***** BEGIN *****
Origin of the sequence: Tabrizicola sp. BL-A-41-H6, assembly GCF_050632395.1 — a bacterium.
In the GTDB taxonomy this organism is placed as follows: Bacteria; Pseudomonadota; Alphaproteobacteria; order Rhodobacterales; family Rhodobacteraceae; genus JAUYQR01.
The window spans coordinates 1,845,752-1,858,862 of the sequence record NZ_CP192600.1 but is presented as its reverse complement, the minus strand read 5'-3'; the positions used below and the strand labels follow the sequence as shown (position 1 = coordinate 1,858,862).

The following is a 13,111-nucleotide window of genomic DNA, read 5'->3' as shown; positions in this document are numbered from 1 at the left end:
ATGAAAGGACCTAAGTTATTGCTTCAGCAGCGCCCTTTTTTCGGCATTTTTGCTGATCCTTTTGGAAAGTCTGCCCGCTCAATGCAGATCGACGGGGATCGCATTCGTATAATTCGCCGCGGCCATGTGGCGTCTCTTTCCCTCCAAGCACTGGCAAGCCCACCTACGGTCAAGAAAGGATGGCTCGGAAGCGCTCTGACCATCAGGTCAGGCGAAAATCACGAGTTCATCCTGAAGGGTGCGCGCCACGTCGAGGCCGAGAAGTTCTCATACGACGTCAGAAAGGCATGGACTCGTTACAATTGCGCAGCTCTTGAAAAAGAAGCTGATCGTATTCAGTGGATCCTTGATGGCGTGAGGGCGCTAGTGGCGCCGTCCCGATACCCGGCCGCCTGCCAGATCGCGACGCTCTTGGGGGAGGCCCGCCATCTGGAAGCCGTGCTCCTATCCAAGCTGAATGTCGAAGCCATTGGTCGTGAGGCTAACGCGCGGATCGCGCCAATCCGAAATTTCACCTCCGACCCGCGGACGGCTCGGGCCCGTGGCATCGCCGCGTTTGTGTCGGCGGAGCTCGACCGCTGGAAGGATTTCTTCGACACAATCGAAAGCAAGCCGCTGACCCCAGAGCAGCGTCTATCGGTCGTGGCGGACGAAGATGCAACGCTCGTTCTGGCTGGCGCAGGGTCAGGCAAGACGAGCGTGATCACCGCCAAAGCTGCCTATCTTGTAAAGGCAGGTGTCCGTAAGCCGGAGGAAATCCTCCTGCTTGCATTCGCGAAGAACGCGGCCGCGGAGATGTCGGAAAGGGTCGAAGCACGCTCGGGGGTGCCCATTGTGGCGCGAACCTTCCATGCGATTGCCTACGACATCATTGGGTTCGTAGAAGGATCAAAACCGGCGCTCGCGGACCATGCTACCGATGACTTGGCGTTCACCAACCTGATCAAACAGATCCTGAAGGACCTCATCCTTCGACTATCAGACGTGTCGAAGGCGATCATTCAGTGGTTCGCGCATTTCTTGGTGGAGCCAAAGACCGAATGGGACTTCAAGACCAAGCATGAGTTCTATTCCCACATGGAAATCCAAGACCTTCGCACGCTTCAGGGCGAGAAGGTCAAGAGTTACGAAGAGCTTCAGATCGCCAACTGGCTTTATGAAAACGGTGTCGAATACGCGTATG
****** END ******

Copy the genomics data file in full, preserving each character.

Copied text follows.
Origin of the sequence: Tabrizicola sp. BL-A-41-H6, assembly GCF_050632395.1 — a bacterium.
In the GTDB taxonomy this organism is placed as follows: Bacteria; Pseudomonadota; Alphaproteobacteria; order Rhodobacterales; family Rhodobacteraceae; genus JAUYQR01.
The window spans coordinates 1,845,752-1,858,862 of the sequence record NZ_CP192600.1 but is presented as its reverse complement, the minus strand read 5'-3'; the positions used below and the strand labels follow the sequence as shown (position 1 = coordinate 1,858,862).

The following is a 13,111-nucleotide window of genomic DNA, read 5'->3' as shown; positions in this document are numbered from 1 at the left end:
ATGAAAGGACCTAAGTTATTGCTTCAGCAGCGCCCTTTTTTCGGCATTTTTGCTGATCCTTTTGGAAAGTCTGCCCGCTCAATGCAGATCGACGGGGATCGCATTCGTATAATTCGCCGCGGCCATGTGGCGTCTCTTTCCCTCCAAGCACTGGCAAGCCCACCTACGGTCAAGAAAGGATGGCTCGGAAGCGCTCTGACCATCAGGTCAGGCGAAAATCACGAGTTCATCCTGAAGGGTGCGCGCCACGTCGAGGCCGAGAAGTTCTCATACGACGTCAGAAAGGCATGGACTCGTTACAATTGCGCAGCTCTTGAAAAAGAAGCTGATCGTATTCAGTGGATCCTTGATGGCGTGAGGGCGCTAGTGGCGCCGTCCCGATACCCGGCCGCCTGCCAGATCGCGACGCTCTTGGGGGAGGCCCGCCATCTGGAAGCCGTGCTCCTATCCAAGCTGAATGTCGAAGCCATTGGTCGTGAGGCTAACGCGCGGATCGCGCCAATCCGAAATTTCACCTCCGACCCGCGGACGGCTCGGGCCCGTGGCATCGCCGCGTTTGTGTCGGCGGAGCTCGACCGCTGGAAGGATTTCTTCGACACAATCGAAAGCAAGCCGCTGACCCCAGAGCAGCGTCTATCGGTCGTGGCGGACGAAGATGCAACGCTCGTTCTGGCTGGCGCAGGGTCAGGCAAGACGAGCGTGATCACCGCCAAAGCTGCCTATCTTGTAAAGGCAGGTGTCCGTAAGCCGGAGGAAATCCTCCTGCTTGCATTCGCGAAGAACGCGGCCGCGGAGATGTCGGAAAGGGTCGAAGCACGCTCGGGGGTGCCCATTGTGGCGCGAACCTTCCATGCGATTGCCTACGACATCATTGGGTTCGTAGAAGGATCAAAACCGGCGCTCGCGGACCATGCTACCGATGACTTGGCGTTCACCAACCTGATCAAACAGATCCTGAAGGACCTCATCCTTCGACTATCAGACGTGTCGAAGGCGATCATTCAGTGGTTCGCGCATTTCTTGGTGGAGCCAAAGACCGAATGGGACTTCAAGACCAAGCATGAGTTCTATTCCCACATGGAAATCCAAGACCTTCGCACGCTTCAGGGCGAGAAGGTCAAGAGTTACGAAGAGCTTCAGATCGCCAACTGGCTTTATGAAAACGGTGTCGAATACGCGTATG